Ayurveda is widely considered one of the oldest holistic healing systems in the world. Originated in India eons ago, it is built upon the concept that everybody comprises the five basic elements of the universe: fire, water, air, space, and earth. Good health arises when all these elements are in perfect balance and harmony with each other.
With unprecedented levels of bodily issues being sprung in the current generation, turning to Ayurveda is axiomatically wise. Kerala is one of the most popular places for undergoing ayurvedic therapies, but before we look into Kerala Ayurveda, let’s understand what Ayurveda per se is.
What is Ayurveda?
Ayurveda is developed on the premise that the health and wellness of a person depend upon the balance of the body, mind, and spirit. The main goal of Ayurveda is not to fight diseases but to promote good health. However, Ayurveda does have a plethora of treatments available which are directed towards specific health issues.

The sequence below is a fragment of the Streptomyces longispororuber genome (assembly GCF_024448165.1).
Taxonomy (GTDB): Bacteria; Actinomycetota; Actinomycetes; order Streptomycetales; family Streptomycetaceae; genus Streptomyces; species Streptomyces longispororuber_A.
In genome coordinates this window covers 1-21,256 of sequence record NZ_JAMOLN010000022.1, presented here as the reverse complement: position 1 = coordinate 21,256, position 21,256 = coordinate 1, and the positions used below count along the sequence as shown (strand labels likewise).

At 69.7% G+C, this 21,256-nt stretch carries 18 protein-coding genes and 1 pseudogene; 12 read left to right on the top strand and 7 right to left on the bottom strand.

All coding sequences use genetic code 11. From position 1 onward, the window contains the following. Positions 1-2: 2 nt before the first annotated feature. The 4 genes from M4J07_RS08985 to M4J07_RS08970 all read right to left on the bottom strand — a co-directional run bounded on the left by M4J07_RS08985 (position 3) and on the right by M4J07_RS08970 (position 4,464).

The five basic elements in the universe combine in our bodies to form the three forces of life, which are referred to as “doshas.” One of the main goals of Ayurvedic treatment is to purge your body of undigested food that can otherwise stay in your body and cause illnesses.
This process is called “panchakarma,” and it restores balance and harmony inside your body. Ayurveda considers your unique mental and physical makeup and the balance between the three doshas in your body to create personalized remedies for you.
Why Kerala Ayurveda?
Ayurveda developed thousands of years ago in India; however, Kerala remains as one of the central hubs where Ayurveda has continued to thrive over the centuries. Across the years, no other city has been able to claim parity with Kerala in terms of Ayurveda. Naturally endowed with an optimal climate and blessed with abundant natural Ayurvedic herbs, Kerala is categorically the best city to undergo an authentic Ayurvedic experience.